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Some Covid Links

el gato malo reports the good news that many influential people, including even Fauci, are no longer seizing every opportunity to be as hysterical as possible about Covid-19….

…. while Jack Butler reports that bad news that Washington, DC’s, temporary bout of sanity has come to an end. A slice:

But now the D.C. city government, led by [Mayor Muriel] Bowser, has thrown all that out the window in the face of Omicron panic and is set to head into 2021 as one of the most biomedically tyrannical environments in the nation. On December 21, Bowser announced a reimposition of a citywide indoor mask mandate, about a month after lifting the previous mandate. And starting on January 15, “restaurants, bars, gyms, and music venues, and certain meeting spaces” will require proof of vaccination to enter. Moreover, Bowser stated yesterday that “we expect that schools and classrooms will need to transition to situational virtual learning throughout the semester, especially in the coming weeks” (with additional testing rigmarole merely to allow students back into the classroom in the meantime). Translation: Expect a return of remote learning en masse sometime soon.

A Wall Street Journal headline: “South Africa Says Its Omicron Wave Is in Retreat.”

Philip Klein ponders the pros and cons of refusing to comply with Covid diktats. Two slices:

In my own case, I have chosen to be vaccinated and receive a booster, because I believe the shots are perfectly safe and there is ample evidence that they reduce the risk of getting severely ill. I am perfectly comfortable with that being the extent of the precautions I take against Covid. So I struggle with how to respond to mask mandates that I deem to be oppressive and unnecessary. I don’t really care if some people are “used to” masks. I hate wearing them, they fog up my glasses, and they are an added inconvenience in daily life. We have blown past so many off-ramps to this policy and some are trying to turn it into a permanent fixture of public life.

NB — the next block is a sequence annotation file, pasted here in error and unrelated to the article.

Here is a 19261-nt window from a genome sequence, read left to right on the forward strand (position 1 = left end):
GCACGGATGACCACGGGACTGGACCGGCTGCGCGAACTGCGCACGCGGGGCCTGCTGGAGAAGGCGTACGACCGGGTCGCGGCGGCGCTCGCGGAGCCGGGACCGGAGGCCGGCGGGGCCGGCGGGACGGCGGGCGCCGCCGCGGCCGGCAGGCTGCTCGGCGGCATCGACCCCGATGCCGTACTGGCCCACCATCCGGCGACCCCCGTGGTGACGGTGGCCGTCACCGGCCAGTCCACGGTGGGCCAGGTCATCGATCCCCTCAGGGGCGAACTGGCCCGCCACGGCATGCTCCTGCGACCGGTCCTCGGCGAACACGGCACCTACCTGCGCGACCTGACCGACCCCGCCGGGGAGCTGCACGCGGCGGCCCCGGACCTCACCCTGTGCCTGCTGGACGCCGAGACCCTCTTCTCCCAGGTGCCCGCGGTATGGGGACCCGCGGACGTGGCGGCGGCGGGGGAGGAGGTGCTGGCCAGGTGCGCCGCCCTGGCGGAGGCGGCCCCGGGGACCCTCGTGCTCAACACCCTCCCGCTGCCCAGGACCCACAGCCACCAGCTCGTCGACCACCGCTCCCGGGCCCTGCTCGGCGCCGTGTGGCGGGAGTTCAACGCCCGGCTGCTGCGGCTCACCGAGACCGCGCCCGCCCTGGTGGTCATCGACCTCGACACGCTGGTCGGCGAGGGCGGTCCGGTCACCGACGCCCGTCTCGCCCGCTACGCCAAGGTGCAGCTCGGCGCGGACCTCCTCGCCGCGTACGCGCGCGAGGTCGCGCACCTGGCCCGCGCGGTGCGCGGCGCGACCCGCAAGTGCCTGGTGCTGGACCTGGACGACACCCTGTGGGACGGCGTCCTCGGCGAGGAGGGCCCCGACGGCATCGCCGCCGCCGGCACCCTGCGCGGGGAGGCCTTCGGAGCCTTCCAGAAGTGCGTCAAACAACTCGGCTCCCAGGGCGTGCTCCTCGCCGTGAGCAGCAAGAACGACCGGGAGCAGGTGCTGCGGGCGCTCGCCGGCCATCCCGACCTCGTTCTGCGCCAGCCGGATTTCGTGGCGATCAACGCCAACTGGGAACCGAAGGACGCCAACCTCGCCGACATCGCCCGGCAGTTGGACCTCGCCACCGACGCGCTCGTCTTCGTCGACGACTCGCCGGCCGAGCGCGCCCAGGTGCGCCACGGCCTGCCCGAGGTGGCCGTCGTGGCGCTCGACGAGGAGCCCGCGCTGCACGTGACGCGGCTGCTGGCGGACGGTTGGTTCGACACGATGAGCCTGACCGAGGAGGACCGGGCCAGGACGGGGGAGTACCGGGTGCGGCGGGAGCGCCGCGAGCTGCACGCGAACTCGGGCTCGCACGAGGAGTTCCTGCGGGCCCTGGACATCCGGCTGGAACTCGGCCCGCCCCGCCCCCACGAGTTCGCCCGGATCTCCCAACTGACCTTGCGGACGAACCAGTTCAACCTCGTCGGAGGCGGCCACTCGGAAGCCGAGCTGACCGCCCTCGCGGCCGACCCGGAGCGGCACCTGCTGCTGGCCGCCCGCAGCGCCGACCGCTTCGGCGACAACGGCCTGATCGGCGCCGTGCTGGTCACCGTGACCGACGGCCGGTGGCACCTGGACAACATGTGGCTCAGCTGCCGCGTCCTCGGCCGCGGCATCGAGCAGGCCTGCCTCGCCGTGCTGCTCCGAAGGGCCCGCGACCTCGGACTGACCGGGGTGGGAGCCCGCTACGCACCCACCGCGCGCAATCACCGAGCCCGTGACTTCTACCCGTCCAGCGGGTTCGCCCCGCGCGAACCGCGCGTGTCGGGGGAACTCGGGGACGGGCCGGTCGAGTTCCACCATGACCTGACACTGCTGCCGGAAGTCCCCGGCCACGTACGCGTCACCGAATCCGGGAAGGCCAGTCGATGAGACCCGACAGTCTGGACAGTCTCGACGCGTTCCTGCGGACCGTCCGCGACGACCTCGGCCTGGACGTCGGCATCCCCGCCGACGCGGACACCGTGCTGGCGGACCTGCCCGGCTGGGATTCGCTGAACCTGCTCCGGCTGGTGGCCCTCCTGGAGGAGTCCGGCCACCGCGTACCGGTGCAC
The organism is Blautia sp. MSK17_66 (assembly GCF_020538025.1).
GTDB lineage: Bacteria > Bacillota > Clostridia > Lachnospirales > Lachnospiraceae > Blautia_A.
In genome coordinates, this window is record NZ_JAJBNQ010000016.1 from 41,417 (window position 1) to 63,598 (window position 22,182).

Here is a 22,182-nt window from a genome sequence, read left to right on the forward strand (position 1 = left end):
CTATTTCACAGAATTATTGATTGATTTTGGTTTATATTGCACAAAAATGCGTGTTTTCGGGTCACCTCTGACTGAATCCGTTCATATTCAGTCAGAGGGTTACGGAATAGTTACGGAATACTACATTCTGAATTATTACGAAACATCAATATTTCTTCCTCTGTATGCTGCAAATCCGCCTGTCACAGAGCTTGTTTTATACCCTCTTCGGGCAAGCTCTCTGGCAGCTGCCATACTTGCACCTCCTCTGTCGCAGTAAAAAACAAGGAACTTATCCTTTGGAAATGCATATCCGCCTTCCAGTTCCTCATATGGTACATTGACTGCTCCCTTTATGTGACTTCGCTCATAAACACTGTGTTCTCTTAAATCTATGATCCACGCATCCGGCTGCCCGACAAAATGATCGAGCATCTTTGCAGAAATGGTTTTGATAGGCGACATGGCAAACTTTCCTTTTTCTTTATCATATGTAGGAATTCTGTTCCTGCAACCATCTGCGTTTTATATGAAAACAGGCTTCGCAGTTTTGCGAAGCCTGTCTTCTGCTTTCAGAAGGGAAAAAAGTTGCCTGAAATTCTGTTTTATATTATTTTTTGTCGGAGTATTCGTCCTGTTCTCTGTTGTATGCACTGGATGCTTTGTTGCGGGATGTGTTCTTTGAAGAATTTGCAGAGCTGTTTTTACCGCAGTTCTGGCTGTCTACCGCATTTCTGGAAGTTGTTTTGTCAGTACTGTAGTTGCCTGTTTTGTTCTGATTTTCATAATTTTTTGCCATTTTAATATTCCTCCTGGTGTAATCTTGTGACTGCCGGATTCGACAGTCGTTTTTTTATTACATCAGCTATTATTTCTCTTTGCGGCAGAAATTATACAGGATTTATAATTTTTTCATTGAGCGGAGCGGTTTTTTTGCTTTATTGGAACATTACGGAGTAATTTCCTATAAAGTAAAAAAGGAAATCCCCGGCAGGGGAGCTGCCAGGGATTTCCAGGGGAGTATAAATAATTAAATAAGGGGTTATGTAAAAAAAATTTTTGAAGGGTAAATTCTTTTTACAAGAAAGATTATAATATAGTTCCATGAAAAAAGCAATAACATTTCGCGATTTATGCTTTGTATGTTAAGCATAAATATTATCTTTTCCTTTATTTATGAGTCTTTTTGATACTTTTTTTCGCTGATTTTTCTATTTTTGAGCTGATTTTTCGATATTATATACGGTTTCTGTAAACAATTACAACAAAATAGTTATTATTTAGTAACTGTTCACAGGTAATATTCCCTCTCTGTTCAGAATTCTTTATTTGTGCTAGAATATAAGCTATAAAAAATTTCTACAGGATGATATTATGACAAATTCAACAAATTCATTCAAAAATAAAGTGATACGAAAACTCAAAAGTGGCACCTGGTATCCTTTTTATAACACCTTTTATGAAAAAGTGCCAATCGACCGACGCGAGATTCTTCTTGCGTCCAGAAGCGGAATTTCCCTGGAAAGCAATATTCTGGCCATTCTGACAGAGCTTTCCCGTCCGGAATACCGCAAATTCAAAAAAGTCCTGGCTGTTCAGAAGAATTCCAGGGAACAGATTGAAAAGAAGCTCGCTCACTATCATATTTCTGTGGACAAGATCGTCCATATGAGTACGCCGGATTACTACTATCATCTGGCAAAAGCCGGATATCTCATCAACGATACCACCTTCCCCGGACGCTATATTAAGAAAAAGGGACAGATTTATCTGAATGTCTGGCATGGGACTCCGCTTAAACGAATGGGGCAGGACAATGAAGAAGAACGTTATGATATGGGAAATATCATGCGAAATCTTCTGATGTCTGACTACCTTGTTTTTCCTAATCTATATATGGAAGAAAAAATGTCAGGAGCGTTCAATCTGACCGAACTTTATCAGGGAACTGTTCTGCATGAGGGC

I have, at various times, embraced the “Do Not Comply” approach. But in practice, what it means is that if I have a limited amount of time to run errands, I have to budget extra time to deal with protesting masks in an area where I know I will be the only one raising a fuss. That has involved: arguing with people in stores about mask wearing; being told to leave stores for not wearing a mask; and going to multiple stores for the same product until I find a retailer that doesn’t enforce the mask mandate. So at a certain point, I have found that jumping through so many hoops becomes more of a burden than simply slapping on the mask.


Put another way, you can let Anthony Fauci run your life by slapping on a mask when you go grocery shopping. Or you can let him alter your life by having to take extra time to do errands, to keep your kids home from school, to live in a place you wouldn’t have otherwise wanted to live, or budget time for long road trips to avoid airplane travel.

Criticizing California strongman Gavin Newsom and praising Colorado governor Jared Polis, Steven Greenhut applauds federalism. Here’s his conclusion: